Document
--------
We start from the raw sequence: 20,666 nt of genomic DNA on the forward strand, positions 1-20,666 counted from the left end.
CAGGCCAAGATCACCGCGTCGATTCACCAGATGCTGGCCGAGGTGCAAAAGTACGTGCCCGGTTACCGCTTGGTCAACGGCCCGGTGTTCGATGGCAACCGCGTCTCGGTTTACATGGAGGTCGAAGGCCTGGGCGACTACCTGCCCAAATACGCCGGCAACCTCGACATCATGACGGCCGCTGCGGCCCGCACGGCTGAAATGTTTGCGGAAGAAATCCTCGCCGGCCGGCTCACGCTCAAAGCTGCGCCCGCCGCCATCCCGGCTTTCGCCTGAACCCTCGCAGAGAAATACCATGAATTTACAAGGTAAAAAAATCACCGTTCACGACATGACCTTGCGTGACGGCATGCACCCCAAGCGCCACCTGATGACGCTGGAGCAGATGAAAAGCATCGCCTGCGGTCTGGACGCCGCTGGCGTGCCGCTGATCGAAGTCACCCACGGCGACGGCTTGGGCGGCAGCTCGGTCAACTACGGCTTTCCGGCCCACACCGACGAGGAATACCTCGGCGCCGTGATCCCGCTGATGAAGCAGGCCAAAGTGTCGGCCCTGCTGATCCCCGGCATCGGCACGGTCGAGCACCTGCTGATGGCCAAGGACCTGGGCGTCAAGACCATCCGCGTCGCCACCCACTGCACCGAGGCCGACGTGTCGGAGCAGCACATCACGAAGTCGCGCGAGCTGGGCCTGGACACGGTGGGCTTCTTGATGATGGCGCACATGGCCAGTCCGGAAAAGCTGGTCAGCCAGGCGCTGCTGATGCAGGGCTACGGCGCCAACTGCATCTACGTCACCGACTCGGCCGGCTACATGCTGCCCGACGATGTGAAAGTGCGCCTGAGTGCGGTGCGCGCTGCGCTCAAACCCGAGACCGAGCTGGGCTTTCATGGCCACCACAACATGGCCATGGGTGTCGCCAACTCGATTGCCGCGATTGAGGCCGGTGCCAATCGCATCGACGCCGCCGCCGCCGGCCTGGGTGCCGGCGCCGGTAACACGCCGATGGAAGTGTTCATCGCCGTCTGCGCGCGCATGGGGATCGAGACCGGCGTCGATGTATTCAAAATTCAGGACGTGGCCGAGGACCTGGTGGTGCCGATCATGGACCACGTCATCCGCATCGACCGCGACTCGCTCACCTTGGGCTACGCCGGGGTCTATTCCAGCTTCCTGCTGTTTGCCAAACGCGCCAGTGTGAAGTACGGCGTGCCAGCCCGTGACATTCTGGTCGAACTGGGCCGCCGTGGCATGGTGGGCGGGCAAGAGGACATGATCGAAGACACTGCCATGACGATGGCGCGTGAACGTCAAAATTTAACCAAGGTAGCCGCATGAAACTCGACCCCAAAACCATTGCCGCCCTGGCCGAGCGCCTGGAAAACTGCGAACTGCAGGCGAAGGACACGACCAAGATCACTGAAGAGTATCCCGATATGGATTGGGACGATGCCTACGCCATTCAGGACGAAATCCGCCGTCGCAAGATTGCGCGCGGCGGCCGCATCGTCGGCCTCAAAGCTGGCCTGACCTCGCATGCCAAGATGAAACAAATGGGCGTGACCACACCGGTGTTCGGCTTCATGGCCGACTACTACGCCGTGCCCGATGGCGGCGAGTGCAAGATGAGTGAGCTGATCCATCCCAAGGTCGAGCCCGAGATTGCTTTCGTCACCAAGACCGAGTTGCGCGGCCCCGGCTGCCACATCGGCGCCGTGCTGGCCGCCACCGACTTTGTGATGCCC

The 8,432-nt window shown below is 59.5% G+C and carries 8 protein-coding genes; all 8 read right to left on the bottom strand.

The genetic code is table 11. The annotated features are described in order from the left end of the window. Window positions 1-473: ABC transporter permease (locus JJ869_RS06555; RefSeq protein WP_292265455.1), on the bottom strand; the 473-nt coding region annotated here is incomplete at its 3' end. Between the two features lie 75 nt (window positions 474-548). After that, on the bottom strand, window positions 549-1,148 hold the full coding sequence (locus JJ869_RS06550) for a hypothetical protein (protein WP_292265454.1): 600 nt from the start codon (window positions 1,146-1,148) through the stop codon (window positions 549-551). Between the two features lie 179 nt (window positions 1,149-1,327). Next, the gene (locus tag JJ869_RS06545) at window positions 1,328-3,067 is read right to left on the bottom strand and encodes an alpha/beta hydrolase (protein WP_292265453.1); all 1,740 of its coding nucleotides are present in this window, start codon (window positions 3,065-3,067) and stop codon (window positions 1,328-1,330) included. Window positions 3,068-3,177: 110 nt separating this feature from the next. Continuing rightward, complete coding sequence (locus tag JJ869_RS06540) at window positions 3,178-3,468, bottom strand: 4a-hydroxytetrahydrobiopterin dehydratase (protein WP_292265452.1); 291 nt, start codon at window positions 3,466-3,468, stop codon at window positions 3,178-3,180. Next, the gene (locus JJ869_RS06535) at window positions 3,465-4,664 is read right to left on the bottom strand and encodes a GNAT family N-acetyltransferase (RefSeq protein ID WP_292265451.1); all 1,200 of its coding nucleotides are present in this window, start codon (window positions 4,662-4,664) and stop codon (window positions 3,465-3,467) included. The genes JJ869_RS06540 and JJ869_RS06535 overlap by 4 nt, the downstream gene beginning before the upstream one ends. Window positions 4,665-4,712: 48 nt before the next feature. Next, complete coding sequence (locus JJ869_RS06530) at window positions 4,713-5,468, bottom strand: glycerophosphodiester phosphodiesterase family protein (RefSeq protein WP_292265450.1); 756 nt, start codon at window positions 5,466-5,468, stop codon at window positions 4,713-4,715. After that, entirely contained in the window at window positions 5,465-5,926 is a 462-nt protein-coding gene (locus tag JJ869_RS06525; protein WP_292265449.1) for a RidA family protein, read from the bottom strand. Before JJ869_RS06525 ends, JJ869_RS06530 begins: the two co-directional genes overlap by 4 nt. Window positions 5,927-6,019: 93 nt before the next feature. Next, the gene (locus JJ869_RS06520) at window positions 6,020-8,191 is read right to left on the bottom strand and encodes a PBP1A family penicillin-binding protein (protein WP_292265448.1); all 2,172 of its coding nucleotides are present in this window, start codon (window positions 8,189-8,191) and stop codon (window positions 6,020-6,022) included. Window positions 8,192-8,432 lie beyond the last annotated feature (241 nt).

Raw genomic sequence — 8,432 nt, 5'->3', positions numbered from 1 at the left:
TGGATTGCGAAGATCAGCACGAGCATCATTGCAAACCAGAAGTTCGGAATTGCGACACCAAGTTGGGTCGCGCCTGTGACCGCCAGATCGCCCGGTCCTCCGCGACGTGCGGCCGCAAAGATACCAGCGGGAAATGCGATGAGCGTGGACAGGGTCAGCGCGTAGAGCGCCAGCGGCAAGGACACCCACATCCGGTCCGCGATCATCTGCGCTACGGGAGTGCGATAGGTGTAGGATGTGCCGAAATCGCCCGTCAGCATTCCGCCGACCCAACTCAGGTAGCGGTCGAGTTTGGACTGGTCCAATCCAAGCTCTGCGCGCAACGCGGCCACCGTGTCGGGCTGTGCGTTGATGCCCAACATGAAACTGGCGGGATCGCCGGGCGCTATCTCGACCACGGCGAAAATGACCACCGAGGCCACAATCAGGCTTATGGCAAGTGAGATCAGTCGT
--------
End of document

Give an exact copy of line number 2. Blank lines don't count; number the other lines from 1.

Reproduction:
CAGGCCAAGATCACCGCGTCGATTCACCAGATGCTGGCCGAGGTGCAAAAGTACGTGCCCGGTTACCGCTTGGTCAACGGCCCGGTGTTCGATGGCAACCGCGTCTCGGTTTACATGGAGGTCGAAGGCCTGGGCGACTACCTGCCCAAATACGCCGGCAACCTCGACATCATGACGGCCGCTGCGGCCCGCACGGCTGAAATGTTTGCGGAAGAAATCCTCGCCGGCCGGCTCACGCTCAAAGCTGCGCCCGCCGCCATCCCGGCTTTCGCCTGAACCCTCGCAGAGAAATACCATGAATTTACAAGGTAAAAAAATCACCGTTCACGACATGACCTTGCGTGACGGCATGCACCCCAAGCGCCACCTGATGACGCTGGAGCAGATGAAAAGCATCGCCTGCGGTCTGGACGCCGCTGGCGTGCCGCTGATCGAAGTCACCCACGGCGACGGCTTGGGCGGCAGCTCGGTCAACTACGGCTTTCCGGCCCACACCGACGAGGAATACCTCGGCGCCGTGATCCCGCTGATGAAGCAGGCCAAAGTGTCGGCCCTGCTGATCCCCGGCATCGGCACGGTCGAGCACCTGCTGATGGCCAAGGACCTGGGCGTCAAGACCATCCGCGTCGCCACCCACTGCACCGAGGCCGACGTGTCGGAGCAGCACATCACGAAGTCGCGCGAGCTGGGCCTGGACACGGTGGGCTTCTTGATGATGGCGCACATGGCCAGTCCGGAAAAGCTGGTCAGCCAGGCGCTGCTGATGCAGGGCTACGGCGCCAACTGCATCTACGTCACCGACTCGGCCGGCTACATGCTGCCCGACGATGTGAAAGTGCGCCTGAGTGCGGTGCGCGCTGCGCTCAAACCCGAGACCGAGCTGGGCTTTCATGGCCACCACAACATGGCCATGGGTGTCGCCAACTCGATTGCCGCGATTGAGGCCGGTGCCAATCGCATCGACGCCGCCGCCGCCGGCCTGGGTGCCGGCGCCGGTAACACGCCGATGGAAGTGTTCATCGCCGTCTGCGCGCGCATGGGGATCGAGACCGGCGTCGATGTATTCAAAATTCAGGACGTGGCCGAGGACCTGGTGGTGCCGATCATGGACCACGTCATCCGCATCGACCGCGACTCGCTCACCTTGGGCTACGCCGGGGTCTATTCCAGCTTCCTGCTGTTTGCCAAACGCGCCAGTGTGAAGTACGGCGTGCCAGCCCGTGACATTCTGGTCGAACTGGGCCGCCGTGGCATGGTGGGCGGGCAAGAGGACATGATCGAAGACACTGCCATGACGATGGCGCGTGAACGTCAAAATTTAACCAAGGTAGCCGCATGAAACTCGACCCCAAAACCATTGCCGCCCTGGCCGAGCGCCTGGAAAACTGCGAACTGCAGGCGAAGGACACGACCAAGATCACTGAAGAGTATCCCGATATGGATTGGGACGATGCCTACGCCATTCAGGACGAAATCCGCCGTCGCAAGATTGCGCGCGGCGGCCGCATCGTCGGCCTCAAAGCTGGCCTGACCTCGCATGCCAAGATGAAACAAATGGGCGTGACCACACCGGTGTTCGGCTTCATGGCCGACTACTACGCCGTGCCCGATGGCGGCGAGTGCAAGATGAGTGAGCTGATCCATCCCAAGGTCGAGCCCGAGATTGCTTTCGTCACCAAGACCGAGTTGCGCGGCCCCGGCTGCCACATCGGCGCCGTGCTGGCCGCCACCGACTTTGTGATGCCC